8:55 a.m.: Cross-examination by defense attorney Luke Heck. Hummel testified he reviews reports for approval and other information related to the investigation. Says his job in the RJR investigation is oversight. Heck is focusing on report writing and report writing procedures. Asks is the rule of thumb in training for police writing is, “If it isn’t in the report, it didn’t happen.” Rummel disagrees on that. Says there are times later evidence may be found and the relevant information is added to the report.
Rummel says there were well over 100 reports by BCI investigators he reviewed and approved. He also wrote one report related to the RJR case, outlining his investigation on April 1-3 plus the search warrant.
In his report, Rummel said he smelled bleach on the gun and in the freezer. Acknowledges he did not say in the report there was the smell of bleach everywhere in the home.
Rummel acknowledges the numerous agents who were present during the search of Chad Isaak’s home wrote reports on the search. Defense attorney Heck presents Rummel with reports written by agents who searched the Chad Isaak home. Asks Rummel to review the reports. In BCI agent Joe Arenz’ report, Arenz reports the smell of bleach in the back bathroom of the Isaak home. In BCI agent Pat Lenertz’ report, it mentions the smell of bleach in the bathroom in the Isaak home. In BCI agent Matt Hiatt’s report, Hiatt does not mention the smell of bleach in the Isaak home. Another BCI agent report on the search does not mention the smell of bleach in the Chad Isaak home. A report by BCI agent Pat Helfrich doesn’t mention the smell of bleach in the Chad Isaak home. A report by BCI agent Smith did not mention the smell of bleach in the Isaak home.
9:19 a.m.: Judge David Reich calls for a one-minute stretch break.
9:20 a.m.: The trial resumes.
9:20 a.m.: The trial resumes, continuing with testimony by Arnie Rummel under cross-examination by defense attorney Luke Heck. Heck is asking Rummel to review reports submitted by investigators concerning the April 4 search of Chad Isaak’s home in Washburn. The focus is on how many agents mentioned in their reports the smell of bleach in the Isaak home. Rummel has testified earlier that he detected the smell of bleach everywhere in Chad Isaak’s home during the search. Another agent report on the search did not mention the smell of bleach in the Chad Isaak home.
Rummel acknowledges he did not put in any of his reports that he measured the back fence height behind Big O Tires. Also didn’t note what he called Chad Isaak’s smirk in his report. Says investigators did not test the gun for bleach. Didn’t test the gloves for bleach.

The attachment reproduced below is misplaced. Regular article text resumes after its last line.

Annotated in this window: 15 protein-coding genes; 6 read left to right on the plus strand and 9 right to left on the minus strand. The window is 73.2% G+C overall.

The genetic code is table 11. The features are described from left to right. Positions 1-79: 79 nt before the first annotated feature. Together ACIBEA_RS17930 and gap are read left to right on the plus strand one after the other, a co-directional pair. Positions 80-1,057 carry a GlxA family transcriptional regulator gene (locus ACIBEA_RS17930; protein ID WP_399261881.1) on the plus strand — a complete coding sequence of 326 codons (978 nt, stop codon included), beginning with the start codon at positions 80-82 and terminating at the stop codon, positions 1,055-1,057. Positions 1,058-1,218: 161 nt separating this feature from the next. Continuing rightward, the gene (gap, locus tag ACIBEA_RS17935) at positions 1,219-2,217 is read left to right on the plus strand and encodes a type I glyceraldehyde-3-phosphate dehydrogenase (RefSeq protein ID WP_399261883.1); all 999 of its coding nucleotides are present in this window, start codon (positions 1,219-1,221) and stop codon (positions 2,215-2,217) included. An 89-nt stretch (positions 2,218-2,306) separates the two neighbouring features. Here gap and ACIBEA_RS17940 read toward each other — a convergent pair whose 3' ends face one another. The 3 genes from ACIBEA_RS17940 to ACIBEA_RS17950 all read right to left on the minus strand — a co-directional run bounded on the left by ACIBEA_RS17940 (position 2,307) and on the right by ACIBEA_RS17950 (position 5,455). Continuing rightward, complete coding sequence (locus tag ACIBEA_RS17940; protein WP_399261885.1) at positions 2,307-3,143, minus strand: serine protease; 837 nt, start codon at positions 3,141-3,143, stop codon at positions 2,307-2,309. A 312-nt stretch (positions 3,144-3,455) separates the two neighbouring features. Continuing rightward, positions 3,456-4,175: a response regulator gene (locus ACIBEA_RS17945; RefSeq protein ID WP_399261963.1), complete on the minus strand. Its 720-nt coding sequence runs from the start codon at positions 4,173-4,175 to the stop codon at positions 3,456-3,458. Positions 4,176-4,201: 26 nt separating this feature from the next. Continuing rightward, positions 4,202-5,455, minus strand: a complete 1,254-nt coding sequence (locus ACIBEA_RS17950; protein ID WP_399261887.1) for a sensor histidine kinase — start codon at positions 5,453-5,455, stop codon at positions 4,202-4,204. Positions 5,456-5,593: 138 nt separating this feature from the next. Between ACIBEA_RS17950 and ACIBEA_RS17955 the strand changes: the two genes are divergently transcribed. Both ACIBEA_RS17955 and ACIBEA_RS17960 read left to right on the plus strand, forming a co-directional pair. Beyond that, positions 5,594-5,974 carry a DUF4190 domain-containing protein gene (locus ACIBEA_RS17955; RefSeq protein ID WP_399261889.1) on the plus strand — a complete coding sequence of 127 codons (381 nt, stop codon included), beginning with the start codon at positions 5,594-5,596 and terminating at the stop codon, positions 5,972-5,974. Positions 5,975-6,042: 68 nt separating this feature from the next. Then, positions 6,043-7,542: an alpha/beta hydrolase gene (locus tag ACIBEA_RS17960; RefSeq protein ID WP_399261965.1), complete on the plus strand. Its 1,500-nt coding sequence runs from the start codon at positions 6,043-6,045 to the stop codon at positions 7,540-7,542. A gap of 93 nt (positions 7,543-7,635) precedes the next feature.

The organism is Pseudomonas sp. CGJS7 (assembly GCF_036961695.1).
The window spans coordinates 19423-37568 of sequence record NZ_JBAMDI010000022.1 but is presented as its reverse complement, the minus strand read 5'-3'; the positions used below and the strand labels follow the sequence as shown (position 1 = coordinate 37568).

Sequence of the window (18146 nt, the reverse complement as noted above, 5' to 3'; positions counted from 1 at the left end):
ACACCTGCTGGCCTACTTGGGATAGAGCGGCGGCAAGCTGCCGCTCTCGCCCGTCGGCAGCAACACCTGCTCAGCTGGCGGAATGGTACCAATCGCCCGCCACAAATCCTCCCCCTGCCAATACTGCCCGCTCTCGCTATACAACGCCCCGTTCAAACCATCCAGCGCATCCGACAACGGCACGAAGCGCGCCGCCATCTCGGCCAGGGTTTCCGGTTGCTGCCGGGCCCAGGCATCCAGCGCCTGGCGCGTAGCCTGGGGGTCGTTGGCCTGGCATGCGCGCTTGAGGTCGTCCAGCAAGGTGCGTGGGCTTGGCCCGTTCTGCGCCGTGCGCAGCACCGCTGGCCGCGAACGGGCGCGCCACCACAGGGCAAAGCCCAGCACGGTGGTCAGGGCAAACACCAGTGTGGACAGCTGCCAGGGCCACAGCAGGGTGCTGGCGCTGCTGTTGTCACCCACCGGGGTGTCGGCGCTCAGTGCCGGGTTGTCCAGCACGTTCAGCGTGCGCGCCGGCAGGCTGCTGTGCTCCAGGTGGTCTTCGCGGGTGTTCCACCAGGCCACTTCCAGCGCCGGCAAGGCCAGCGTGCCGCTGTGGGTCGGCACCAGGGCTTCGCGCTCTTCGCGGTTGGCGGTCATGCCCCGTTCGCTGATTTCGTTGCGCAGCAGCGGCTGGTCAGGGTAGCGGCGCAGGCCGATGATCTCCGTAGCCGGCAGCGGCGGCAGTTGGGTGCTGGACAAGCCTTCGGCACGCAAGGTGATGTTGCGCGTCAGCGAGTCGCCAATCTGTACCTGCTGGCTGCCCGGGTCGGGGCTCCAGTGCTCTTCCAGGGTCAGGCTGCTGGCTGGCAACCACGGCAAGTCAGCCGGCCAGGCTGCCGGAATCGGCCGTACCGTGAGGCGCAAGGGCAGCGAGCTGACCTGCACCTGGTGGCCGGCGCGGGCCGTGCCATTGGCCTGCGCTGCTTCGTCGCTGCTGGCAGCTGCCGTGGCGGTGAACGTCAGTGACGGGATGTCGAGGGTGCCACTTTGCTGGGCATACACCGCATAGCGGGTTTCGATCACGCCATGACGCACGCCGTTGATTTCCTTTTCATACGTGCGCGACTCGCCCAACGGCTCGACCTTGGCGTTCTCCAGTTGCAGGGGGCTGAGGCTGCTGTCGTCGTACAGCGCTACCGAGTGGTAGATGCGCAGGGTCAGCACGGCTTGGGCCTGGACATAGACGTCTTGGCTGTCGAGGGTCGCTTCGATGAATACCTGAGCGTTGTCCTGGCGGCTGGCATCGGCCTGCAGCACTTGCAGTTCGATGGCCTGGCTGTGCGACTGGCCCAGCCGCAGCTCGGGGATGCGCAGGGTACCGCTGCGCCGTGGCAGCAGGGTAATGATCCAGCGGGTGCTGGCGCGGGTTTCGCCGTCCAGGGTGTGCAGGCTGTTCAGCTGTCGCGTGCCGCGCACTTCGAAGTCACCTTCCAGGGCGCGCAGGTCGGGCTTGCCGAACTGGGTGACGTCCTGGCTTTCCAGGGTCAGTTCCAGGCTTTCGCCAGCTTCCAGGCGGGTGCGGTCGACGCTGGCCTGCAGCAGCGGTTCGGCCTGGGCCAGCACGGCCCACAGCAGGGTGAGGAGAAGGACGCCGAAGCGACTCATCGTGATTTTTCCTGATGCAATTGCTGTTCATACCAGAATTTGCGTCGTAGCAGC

Rummel says he and others met with lab techs in September 2019. Discussed the lab analyses of evidence submitted for evaluation.
Investigators determined before the searches that a 38 caliber, 357 caliber, 9-millimeter gun may have been involved in the killings. Heck identifies weapons found in William Cobb’s vehicle, Lois Cobb’s purse, a gun in an RJR office cabinet, and four handguns being found near the crime scene.
Rummel says a number of firearms — guns and rifles — were seized during the Chad Isaak search of his home in addition to the gun found in the freezer. Says they also seized other knives from Isaak’s home in addition to the orange knife found in the washer. Says no photo was taken of the freezer before he opened the freezer and found the gun parts.
Says he doesn’t know if all the items that were seized were sent to labs for testing and analysis. He is aware of some of the items that were sent for testing that had specific connections to the crime and investigation.
Says some items were sent out of state for testing, although he is not sure which items were sent.
Says he’s not sure if any ligature marks were found on the bodies.
9:40 a.m.: Re-direct by prosecuting attorney Karlei Neufeld. Says he does not recall every detail of the investigation. Says one reason for having several agents investigating. Says many of the weapons confiscated during the Isaak home search were excluded as relevant evidence to the crime. Of all the weapons found at the Isaak home, says investigators are confident that they found the specific murder weapons at the home: The orange knife and the parts of guns found in the freezer.